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The Temple Legend

Freemasonry and Related Occult Movements: From the Contents of the Esoteric School (CW 93)

Paperback
March 2000
9781855844100
More details
  • Publisher
    Rudolf Steiner Press
  • Published
    1st March 2000
  • ISBN 9781855844100
  • Language English
  • Pages 422 pp.
  • Size 5.5" x 8.5"
$35.00

20 lectures and talks, Berlin, October 7, 1904 – June 5, 1905 (CW 93)

In these unique lectures, given to members of his Esoteric School (1904–1914), Rudolf Steiner illumines the hidden content of the pictorial language of myths, sagas, and legends. Pictures, he explains, are the true origin of all things—the primeval spiritual causes. In the ancient past, people assimilated these pictures through myths and legends. However, to work in a healthy way with pictures or symbols today it is necessary first to become acquainted with their esoteric essence and to understand them. 

At the time of these lectures, Steiner was planning to inaugurate the second section or class of the Esoteric School, which would deal directly with a renewal—based on his spiritual research—of ritual and symbolism. He gave these lectures as a necessary preparation to clarify the history and nature of the ritual traditions. Thus, he principally discusses Freemasonry and its background, but also the Rosicrucians, Manicheism, the Druids, the Prometheus Saga, the Lost Temple, Cain and Able, and much more. 

This series of lectures provides real insight into the esoteric language that Steiner used, particularly during the earlier years of his teaching.

C O N T E N T S:

Preliminary Remarks by the Editor

PART I

1. Whitsuntide—Festival of the Liberation of the Human Spirit
2. The Contrast between Cain and Abel
3. The Mysteries of the Druids and the “Drottes”
4. The Prometheus Saga
5. The Mystery Known to Rosicrucians
6. Manichaeism
7. The Essence and Task of Freemasonry from the point of view of Spiritual Science, I
8. The Essence and Task of Freemasonry from the point of view of Spiritual Science, II
9. The Essence and Task of Freemasonry from the point of view of Spiritual Science, III
10. Evolution and Involution as They Are Interpreted by Occult Societies

PART II

11. Concerning the Lost Temple and How It Is to be Restored, I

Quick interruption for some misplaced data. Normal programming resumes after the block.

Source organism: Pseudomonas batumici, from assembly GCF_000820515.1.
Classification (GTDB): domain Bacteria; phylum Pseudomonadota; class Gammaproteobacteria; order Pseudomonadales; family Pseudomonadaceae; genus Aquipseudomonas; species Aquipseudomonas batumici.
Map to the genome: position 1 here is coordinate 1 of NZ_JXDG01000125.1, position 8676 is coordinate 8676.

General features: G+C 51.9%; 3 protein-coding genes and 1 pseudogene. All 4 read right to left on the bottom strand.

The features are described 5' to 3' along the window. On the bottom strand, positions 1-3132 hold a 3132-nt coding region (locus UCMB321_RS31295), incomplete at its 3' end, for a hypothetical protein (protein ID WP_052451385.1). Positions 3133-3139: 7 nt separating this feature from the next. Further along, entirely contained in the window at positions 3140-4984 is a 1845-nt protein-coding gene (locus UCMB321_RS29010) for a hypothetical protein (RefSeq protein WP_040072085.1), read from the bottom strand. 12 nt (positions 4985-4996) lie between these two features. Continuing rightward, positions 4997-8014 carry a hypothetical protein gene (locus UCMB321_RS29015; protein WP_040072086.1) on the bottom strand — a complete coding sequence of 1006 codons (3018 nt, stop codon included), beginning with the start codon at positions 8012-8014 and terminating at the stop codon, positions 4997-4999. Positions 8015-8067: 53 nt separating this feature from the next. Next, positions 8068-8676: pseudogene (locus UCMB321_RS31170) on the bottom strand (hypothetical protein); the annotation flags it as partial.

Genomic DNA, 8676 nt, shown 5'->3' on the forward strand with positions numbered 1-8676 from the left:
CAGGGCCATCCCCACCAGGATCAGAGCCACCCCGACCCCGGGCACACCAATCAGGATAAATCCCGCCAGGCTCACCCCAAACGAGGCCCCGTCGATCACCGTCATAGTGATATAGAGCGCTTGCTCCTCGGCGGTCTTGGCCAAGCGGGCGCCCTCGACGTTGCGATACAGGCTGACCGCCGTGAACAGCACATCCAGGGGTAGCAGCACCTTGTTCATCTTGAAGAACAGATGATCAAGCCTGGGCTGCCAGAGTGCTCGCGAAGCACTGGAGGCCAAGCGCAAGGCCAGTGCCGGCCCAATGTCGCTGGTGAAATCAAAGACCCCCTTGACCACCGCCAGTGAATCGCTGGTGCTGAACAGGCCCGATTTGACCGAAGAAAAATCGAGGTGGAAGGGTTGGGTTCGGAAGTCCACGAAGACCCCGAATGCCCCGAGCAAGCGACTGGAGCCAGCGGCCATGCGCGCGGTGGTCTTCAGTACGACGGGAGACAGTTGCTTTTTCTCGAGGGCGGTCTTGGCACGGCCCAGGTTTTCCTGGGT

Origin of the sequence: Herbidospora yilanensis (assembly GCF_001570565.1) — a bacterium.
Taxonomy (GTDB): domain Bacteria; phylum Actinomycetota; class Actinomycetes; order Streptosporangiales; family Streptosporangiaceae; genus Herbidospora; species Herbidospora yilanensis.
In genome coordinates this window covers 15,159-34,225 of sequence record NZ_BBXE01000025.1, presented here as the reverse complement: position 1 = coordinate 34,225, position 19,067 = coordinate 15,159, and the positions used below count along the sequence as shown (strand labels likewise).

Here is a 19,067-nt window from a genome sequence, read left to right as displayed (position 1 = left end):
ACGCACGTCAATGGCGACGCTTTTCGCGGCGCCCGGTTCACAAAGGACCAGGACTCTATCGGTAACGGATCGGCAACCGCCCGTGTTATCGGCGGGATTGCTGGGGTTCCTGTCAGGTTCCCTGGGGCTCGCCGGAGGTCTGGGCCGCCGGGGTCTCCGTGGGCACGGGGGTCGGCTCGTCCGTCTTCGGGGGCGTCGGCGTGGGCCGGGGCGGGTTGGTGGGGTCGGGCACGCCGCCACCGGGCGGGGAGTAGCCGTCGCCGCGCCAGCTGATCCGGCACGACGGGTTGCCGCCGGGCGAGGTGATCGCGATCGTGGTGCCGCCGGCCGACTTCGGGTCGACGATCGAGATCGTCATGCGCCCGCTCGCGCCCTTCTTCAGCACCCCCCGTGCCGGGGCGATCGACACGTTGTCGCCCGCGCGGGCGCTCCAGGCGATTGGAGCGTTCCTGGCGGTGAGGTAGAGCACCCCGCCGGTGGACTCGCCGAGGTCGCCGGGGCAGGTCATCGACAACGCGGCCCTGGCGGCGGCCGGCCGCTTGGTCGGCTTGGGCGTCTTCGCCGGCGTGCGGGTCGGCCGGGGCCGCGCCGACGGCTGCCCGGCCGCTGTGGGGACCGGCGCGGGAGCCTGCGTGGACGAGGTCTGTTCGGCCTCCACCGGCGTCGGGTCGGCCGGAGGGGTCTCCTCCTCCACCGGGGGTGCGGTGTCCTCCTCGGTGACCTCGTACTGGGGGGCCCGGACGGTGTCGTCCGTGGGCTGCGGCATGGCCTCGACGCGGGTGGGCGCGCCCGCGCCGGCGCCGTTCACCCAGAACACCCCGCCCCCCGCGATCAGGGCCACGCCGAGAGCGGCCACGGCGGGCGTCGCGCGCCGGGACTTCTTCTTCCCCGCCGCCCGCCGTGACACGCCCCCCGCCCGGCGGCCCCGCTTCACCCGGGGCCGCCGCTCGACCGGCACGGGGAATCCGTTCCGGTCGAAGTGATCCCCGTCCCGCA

12. Concerning the Lost Temple and How It Is to be Restored, II
13. Concerning the Lost Temple and How It Is to be Restored, III
14. Concerning the Lost Temple and How It Is to be Restored, IV
15. Atoms and the Logos in the Light of Occultism

PART III

16. The Relationship of Occultism to the Theosophical Movement
17. Freemasonry and Human Evolution, I
18. Freemasonry and Human Evolution, II
19. The Relationship between Occult Knowledge and Everyday Life
20. The Royal Art in a New Form

Goethe and His Connection with Rosicrucianism
Notebook Entries in Connection with Lectures in Berlin

This book is a translation from German of Die Tempellegende und die Goldene Legende (GA 93).

Rudolf Steiner

Rudolf Steiner (1861–1925) was born in the small village of Kraljevec, Austro-Hungarian Empire (now in Croatia), where he grew up. As a young man, he lived in Weimar and Berlin, where he became a well-published scientific, literary, and philosophical scholar, known especially for his work with Goethe’s scientific writings. At the beginning of the twentieth century, he began to develop his early philosophical principles into an approach to systematic research into psychological and spiritual phenomena. Formally beginning his spiritual teaching career under the auspices of the Theosophical Society, Steiner came to use the term Anthroposophy (and spiritual science) for his philosophy, spiritual research, and findings. The influence of Steiner’s multifaceted genius has led to innovative and holistic approaches in medicine, various therapies, philosophy, religious renewal, Waldorf education, education for special needs, threefold economics, biodynamic agriculture, Goethean science, architecture, and the arts of drama, speech, and eurythmy. In 1924, Rudolf Steiner founded the General Anthroposophical Society, which today has branches throughout the world. He died in Dornach, Switzerland.